Choices include: Vol. 81 Nos. 3&4 to read the complete interview with Iraqi poet Dunya Mikhail and an essay on religion by Willis Barnstone; or Vol. 82 No. 2 with three new poems by Missouri Poet Laureate Aliki Barnstone and a translation of a Danish writer by Tom Kennedy; or Vol. 82 No. 1 with an essay by that National Magazine Award-winning writer, Thomas Kennedy, as well as new poems by Willis Barnstone.
Friday, July 1, 2016
An episode coming to KCPT, public TV in Kansas City, features military vet and New Letters poet H.C. Palmer and other vet writers. The video focuses on a May 2016 writing workshop for military vets, “Telling Your Story,” which included as instructors several other New Letters writers: Trish Reeves, Frank Higgins, Al Ortolani, and Robert Stewart. Preview video here.
Wednesday, April 20, 2016
BkMk Press announces that its book Thorn, by Evan Morgan Williams, won the 2016 gold medal in the category of short fiction from the Independent Publisher Book Awards, currently in it’s 20th year. Williams previously won BkMk Press’ G.S. Sharat Chandra Prize in Short Fiction for Thorn in a contest judged by former California poet laureate Al Young. “The seductive beauty of these subtle troubling fictions,” Young states in the foreword to Thorn, “reflect their author’s dreamy, voice-drenched visions of underdog lives.”
BkMk Press annually offers the G.S. Sharat Chandra Prize in Short Fiction and the John Ciardi Prize for Poetry. The next deadline for these prizes is Jan. 15, 2017. Submissions must be book-length and written in English. Winners are announced in August, and receive $1000 and book publication. Authors published in this contest have gone on to be reviewed or featured in publications such as Publisher’s Weekly, Booklist, and Kirkus Reviews.
Friday, March 25, 2016
The new issue of New Letters magazine volume 82 no. 2 features multiple award winners, including poet Michelle Boisseau, and Thomas E. Kennedy with his essay “The Memory Clinic.” Kennedy was awarded the Dan Turèll Medal in March for his translations into English of Danish authors. He also translated into English for the first time, the late Danish poet Turèll’s memoir “Vangede Pictures,” that also appears in this issue.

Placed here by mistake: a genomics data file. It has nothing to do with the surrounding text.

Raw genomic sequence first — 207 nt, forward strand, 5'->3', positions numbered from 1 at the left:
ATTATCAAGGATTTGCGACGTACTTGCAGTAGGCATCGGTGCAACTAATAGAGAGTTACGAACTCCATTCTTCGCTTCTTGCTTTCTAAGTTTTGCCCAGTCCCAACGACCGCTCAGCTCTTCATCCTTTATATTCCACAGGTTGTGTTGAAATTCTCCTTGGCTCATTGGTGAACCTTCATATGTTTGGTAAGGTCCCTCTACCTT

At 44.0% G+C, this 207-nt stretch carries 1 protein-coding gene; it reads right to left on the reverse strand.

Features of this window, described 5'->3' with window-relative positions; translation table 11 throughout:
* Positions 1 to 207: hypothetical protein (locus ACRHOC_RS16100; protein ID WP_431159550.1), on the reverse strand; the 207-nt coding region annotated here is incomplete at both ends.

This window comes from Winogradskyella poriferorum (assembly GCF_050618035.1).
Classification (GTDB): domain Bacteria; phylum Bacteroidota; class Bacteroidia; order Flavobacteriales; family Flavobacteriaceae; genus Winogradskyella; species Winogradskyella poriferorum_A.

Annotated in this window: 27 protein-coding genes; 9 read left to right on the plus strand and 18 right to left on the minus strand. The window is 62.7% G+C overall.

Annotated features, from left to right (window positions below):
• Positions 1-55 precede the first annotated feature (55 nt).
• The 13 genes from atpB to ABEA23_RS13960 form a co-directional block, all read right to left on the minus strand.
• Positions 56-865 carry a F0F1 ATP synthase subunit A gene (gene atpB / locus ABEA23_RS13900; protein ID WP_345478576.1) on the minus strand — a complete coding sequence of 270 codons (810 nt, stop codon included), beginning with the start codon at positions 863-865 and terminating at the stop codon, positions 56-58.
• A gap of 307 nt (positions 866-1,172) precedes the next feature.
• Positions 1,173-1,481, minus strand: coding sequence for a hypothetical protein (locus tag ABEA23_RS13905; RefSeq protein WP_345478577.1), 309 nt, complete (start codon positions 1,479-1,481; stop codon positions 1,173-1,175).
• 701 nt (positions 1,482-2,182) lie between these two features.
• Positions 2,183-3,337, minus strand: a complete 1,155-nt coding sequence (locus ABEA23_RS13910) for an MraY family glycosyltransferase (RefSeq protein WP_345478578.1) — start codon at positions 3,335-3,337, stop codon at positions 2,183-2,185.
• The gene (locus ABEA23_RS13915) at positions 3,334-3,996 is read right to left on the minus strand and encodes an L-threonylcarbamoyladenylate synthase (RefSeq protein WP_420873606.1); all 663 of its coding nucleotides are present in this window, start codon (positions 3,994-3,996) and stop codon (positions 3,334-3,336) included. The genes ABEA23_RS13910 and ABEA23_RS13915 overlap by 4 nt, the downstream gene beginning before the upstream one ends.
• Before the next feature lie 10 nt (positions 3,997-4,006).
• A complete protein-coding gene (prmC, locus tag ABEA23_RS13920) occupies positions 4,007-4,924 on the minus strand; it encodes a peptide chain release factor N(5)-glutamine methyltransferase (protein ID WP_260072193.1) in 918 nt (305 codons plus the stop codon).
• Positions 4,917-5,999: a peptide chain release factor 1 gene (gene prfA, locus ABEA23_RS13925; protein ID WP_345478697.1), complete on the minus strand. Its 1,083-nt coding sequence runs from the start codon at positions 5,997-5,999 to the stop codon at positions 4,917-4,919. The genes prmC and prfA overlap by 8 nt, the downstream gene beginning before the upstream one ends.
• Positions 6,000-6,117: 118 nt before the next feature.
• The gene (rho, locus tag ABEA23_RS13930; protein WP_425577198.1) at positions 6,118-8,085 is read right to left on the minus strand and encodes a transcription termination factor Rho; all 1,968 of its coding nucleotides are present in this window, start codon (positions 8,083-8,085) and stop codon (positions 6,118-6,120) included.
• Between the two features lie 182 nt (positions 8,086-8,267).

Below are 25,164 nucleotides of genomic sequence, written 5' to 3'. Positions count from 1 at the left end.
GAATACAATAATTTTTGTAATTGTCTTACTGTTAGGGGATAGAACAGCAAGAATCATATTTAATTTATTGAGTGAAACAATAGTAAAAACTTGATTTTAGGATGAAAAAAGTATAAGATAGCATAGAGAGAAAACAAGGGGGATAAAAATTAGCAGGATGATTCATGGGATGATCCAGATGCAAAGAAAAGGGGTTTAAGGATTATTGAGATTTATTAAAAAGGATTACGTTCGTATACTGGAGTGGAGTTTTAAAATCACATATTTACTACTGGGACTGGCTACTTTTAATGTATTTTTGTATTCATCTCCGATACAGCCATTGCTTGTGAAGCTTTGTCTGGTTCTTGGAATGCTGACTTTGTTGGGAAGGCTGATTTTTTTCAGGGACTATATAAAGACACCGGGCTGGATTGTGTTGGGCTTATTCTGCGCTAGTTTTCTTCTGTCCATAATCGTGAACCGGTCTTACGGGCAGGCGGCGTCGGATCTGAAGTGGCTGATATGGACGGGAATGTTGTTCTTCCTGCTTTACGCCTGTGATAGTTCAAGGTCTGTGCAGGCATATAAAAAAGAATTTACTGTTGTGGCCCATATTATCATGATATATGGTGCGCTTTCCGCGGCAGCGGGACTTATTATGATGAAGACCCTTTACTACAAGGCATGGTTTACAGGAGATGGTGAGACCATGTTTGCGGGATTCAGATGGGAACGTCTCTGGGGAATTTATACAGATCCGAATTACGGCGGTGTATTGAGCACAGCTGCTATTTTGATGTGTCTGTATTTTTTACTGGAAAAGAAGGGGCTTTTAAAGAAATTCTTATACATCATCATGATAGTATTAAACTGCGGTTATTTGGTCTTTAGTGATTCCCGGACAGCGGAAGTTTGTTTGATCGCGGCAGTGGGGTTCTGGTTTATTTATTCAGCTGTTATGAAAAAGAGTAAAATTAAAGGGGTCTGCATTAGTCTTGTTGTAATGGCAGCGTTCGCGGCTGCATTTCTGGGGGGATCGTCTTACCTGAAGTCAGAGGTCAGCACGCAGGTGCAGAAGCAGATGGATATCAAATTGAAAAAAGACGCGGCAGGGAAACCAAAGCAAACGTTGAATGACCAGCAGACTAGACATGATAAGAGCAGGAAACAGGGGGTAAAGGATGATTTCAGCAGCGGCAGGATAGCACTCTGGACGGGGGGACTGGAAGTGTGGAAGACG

This issue also features five poems from the winner of the Tampa Review Book Prize, Michelle Boisseau, and the winners of New Letters 2015 international Literary Awards. Elizabeth Haukaas won the $1,500 poetry award for five poems; Cady Vishniac won the $1,500 fiction award for her story “A Tzaddikah Goes on the Lam”; and Mindy Lewis won the $1,500 essay award for her memoir “Our Little Jewish Girl.” The cover and inside full-color spread features award-winning fiber artist Sonié Joi Ruffin.
“Such awards would accomplish little if the work did not, in its literary value, also offer those deeper rewards,” says editor Robert Stewart. “The assessment of outside arbiters, however, keeps up our spirits by suggesting that maybe we are not alone to appreciate the risks and joys of this writing.”
New Letters is the international magazine of writing and art—winner of a National Magazine Award, the magazine industry’s highest honor—published by the University of Missouri-Kansas City. Subscriptions are available for $28 per year (four issue), with discounts for longer subscriptions. Call (816) 235-1168 or visit www.newletters.org to order.
Friday, February 5, 2016
We are happy to announce that a poem from New Letters, "Lament," by Debra Marquart, has been selected for The Best American Poetry 2016 by editor Edward Hirsch. Readers of New Letters responded strongly to the poem upon publication in our fall 2014 issue. The Best American Poetry 2016 is due to be published this coming fall, but for those who want a refresher on Marquart’s poem, go to our online contents page at http://www.newletters.org/magazine/volume-81-issue-1. New Letters was represented in The Best American Poetry 2015, as well, with Valzhyna Mort’s "Sylt I," from New Letters winter 2013. Order your subscription to New Letters at http://www.newletters.org/magazine/subscriptions or call (816) 235-1168.